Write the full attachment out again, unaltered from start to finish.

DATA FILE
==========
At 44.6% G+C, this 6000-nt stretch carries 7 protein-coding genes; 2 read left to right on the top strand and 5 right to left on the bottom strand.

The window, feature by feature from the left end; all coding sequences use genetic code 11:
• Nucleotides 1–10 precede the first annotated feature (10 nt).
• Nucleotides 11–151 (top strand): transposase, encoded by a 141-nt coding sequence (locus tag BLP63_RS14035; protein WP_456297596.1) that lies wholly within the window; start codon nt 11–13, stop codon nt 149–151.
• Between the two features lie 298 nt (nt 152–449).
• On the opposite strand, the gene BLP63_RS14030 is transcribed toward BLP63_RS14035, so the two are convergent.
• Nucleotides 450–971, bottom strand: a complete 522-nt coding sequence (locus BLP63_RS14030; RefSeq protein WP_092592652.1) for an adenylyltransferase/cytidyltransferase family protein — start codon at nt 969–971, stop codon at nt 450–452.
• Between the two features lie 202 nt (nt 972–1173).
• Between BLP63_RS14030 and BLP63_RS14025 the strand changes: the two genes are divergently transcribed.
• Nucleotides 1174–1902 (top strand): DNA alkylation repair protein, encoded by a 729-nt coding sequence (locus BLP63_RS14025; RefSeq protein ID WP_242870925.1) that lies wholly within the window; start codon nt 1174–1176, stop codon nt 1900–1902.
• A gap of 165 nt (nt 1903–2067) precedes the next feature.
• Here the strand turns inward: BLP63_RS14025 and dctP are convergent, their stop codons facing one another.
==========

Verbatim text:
At 44.6% G+C, this 6000-nt stretch carries 7 protein-coding genes; 2 read left to right on the top strand and 5 right to left on the bottom strand.

The window, feature by feature from the left end; all coding sequences use genetic code 11:
• Nucleotides 1–10 precede the first annotated feature (10 nt).
• Nucleotides 11–151 (top strand): transposase, encoded by a 141-nt coding sequence (locus tag BLP63_RS14035; protein WP_456297596.1) that lies wholly within the window; start codon nt 11–13, stop codon nt 149–151.
• Between the two features lie 298 nt (nt 152–449).
• On the opposite strand, the gene BLP63_RS14030 is transcribed toward BLP63_RS14035, so the two are convergent.
• Nucleotides 450–971, bottom strand: a complete 522-nt coding sequence (locus BLP63_RS14030; RefSeq protein WP_092592652.1) for an adenylyltransferase/cytidyltransferase family protein — start codon at nt 969–971, stop codon at nt 450–452.
• Between the two features lie 202 nt (nt 972–1173).
• Between BLP63_RS14030 and BLP63_RS14025 the strand changes: the two genes are divergently transcribed.
• Nucleotides 1174–1902 (top strand): DNA alkylation repair protein, encoded by a 729-nt coding sequence (locus BLP63_RS14025; RefSeq protein ID WP_242870925.1) that lies wholly within the window; start codon nt 1174–1176, stop codon nt 1900–1902.
• A gap of 165 nt (nt 1903–2067) precedes the next feature.
• Here the strand turns inward: BLP63_RS14025 and dctP are convergent, their stop codons facing one another.